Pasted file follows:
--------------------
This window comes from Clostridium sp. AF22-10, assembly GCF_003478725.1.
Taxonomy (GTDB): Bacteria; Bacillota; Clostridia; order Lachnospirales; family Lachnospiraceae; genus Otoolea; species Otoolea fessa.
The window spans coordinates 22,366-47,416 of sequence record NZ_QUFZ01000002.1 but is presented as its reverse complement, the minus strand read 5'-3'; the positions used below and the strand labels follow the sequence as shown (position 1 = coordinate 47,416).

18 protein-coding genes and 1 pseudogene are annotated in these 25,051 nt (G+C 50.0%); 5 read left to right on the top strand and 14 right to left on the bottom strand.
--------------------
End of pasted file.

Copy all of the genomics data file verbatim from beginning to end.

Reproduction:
This window comes from Clostridium sp. AF22-10, assembly GCF_003478725.1.
Taxonomy (GTDB): Bacteria; Bacillota; Clostridia; order Lachnospirales; family Lachnospiraceae; genus Otoolea; species Otoolea fessa.
The window spans coordinates 22,366-47,416 of sequence record NZ_QUFZ01000002.1 but is presented as its reverse complement, the minus strand read 5'-3'; the positions used below and the strand labels follow the sequence as shown (position 1 = coordinate 47,416).

18 protein-coding genes and 1 pseudogene are annotated in these 25,051 nt (G+C 50.0%); 5 read left to right on the top strand and 14 right to left on the bottom strand.